Sherlock Holmes,
Consulting Diplomat

by Mario Huys,
Master Ænigmatist

Solution to "The Stirring Case of the Double French"

In the previous episode Holmes and Dr. Watson received an exotic visitor for coffee. Dr. Tinder, an alias for the recently coronated young Sultan of Suwat, brought with him a Diplomacy map and a mysterious note for a romantic rendez-vous with a smart young lady that he had met in Paris. To see her again he would have to catch a train in a fortnight, departing at 17:34 from one city in Europe and bound to another, that were the locations of two army units, one from Paris, one from London, on the accompanying map. There was just one tiny problem: There were no units on the map, only supply centers in various colors. What could this mean?
Double French

The three of us looked together at the map. Holmes took a sip of his Turkish coffee, then looked up at me. "Watson, where are my manners? Let me make you a cup. Sugar?"

"No, really, Holmes, you don't need to. My stomach has never quite accustomed itself to the oriental taste, not since my days in Afghanistan as an army doctor. I'll be quite alright with an espresso, black."

"Even an oriental like me appreciates an Italian espresso from time to time," Sir Warwick Tinder, a.k.a. the Sultan of Suwati, remarked. "Although I prefer it the oriental way, lots of sugar."

"An oriental espresso," Holmes quipped. "As you wish—" As he dragged out the last syllable in a long hiss, he suddenly locked eyes with our guest. "The Orient Express!"

"Venice to Constantinople," said the latter.

Holmes looked at the map and nodded. For my part, I was perplexed. "What are you two talking about?"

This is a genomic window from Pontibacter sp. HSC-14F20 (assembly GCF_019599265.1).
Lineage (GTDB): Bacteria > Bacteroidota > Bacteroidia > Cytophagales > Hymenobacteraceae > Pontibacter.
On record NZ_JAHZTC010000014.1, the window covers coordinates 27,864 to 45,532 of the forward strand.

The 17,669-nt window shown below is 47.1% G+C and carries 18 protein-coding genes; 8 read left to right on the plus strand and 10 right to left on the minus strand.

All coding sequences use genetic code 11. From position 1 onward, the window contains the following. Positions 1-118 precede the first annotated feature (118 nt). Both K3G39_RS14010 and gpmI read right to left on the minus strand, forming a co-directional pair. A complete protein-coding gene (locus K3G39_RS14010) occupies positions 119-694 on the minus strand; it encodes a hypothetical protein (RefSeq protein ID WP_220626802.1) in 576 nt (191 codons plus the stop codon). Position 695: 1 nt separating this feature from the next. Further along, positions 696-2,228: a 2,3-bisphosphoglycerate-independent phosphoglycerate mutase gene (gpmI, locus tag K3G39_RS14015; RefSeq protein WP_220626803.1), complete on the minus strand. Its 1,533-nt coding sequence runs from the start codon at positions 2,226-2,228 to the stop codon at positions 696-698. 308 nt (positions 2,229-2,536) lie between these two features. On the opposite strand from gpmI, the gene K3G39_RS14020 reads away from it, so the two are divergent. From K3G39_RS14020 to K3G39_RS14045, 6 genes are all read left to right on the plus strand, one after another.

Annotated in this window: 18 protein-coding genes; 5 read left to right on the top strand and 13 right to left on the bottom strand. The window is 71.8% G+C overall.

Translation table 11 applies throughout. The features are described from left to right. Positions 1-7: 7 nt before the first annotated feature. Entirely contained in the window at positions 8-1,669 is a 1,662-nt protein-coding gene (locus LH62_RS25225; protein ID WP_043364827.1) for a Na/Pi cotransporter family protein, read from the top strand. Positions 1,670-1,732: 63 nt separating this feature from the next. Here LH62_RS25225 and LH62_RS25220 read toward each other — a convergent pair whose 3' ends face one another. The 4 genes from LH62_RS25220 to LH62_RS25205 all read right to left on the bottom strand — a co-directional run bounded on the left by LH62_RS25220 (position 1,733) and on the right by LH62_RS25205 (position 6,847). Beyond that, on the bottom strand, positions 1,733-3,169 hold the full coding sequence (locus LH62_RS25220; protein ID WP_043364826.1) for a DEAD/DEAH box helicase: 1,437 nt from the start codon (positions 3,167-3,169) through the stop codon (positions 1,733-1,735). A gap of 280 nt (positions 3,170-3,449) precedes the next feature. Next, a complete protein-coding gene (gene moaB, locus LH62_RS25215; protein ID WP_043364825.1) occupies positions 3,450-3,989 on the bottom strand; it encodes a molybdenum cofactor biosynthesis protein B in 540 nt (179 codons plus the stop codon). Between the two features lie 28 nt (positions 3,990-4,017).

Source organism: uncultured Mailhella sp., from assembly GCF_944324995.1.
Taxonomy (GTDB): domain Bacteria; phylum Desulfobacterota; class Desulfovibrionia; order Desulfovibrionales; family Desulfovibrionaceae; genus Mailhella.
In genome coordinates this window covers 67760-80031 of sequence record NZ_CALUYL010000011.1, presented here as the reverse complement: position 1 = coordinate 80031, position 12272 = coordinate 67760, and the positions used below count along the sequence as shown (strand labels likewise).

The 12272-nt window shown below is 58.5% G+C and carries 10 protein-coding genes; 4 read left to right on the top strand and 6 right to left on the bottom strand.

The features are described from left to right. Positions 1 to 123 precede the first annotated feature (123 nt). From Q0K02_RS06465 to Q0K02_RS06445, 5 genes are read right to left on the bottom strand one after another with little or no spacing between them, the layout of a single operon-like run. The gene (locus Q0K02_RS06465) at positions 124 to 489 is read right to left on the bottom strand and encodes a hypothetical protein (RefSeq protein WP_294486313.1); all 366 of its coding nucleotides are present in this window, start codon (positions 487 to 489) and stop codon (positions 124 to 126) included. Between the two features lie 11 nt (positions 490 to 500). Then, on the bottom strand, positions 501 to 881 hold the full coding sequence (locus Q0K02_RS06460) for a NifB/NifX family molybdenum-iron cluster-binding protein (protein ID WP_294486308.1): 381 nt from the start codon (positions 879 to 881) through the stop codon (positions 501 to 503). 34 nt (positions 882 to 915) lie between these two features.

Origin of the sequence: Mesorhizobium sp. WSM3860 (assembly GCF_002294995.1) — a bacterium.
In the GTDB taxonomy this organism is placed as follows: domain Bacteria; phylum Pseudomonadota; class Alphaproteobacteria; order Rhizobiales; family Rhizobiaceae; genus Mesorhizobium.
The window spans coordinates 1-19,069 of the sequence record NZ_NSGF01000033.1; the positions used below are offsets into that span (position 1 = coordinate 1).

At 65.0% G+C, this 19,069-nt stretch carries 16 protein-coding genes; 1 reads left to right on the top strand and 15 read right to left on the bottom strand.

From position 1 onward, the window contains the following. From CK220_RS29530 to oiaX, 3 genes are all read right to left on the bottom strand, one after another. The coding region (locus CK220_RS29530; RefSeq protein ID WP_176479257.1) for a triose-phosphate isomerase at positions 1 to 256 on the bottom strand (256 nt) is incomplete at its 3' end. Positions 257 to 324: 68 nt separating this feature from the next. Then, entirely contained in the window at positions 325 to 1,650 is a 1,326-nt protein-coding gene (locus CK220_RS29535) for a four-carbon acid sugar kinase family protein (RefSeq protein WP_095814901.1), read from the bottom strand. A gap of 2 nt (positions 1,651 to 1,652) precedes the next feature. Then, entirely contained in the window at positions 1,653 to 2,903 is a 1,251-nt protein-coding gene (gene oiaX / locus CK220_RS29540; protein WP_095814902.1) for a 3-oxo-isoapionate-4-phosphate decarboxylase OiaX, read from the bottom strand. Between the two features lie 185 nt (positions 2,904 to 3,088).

"It's quite simple really," he said. "A French and an English army travel on the route taken by the Orient Express. The French army travels from Paris to Switzerland and then on to Venice."

Our guest continued, pointing out the places on the map. "Meanwhile the London army got ahead of him and was already in Serbia, as the blue dot indicates. From there in a year time he reaches Constantinople, the end destination."

I shook my head. "No, that's not what I meant. A few years ago —this was before the Great War— I was invited to a medical congress in Vienna. So I boarded the Orient Express in Paris, from where it passed through Munich on its way to the Austrian capital. Never did it pass through Italy."

"You're talking about the old route, dear Watson," Holmes remarked. "A new line was inaugurated after the War, the Simplon Orient Express, so called because it passes through the Simplon tunnel into Italy and continues South of the Alps to Venice and then on to Trieste and Constantinople."

"It's a very convenient route," continued Sir Tinder. "I frequently make use of it. I love the comfort and the speed."

"Case closed then," I concluded. "You can go to Venice and book your 17:34 ticket."

But to my surprise he started shaking his head. "That will be quite impossible. There's only a single train per day, and it leaves Venice in the early afternoon. By the time mentioned it's already crossing the border into Serbia."

The three of us stared at each other, then back to the map and the note. Finally I broke the silence. "This timing might be a hint. Count the number of centers Turkey owns. There are 17. And 34 is of course the total number of centers, but also the exact double of 17. In other words one player has lined up his units such that in the next round or game year he can conquer the whole board."

"Turkey? But then Paris and London are targets, not starting points."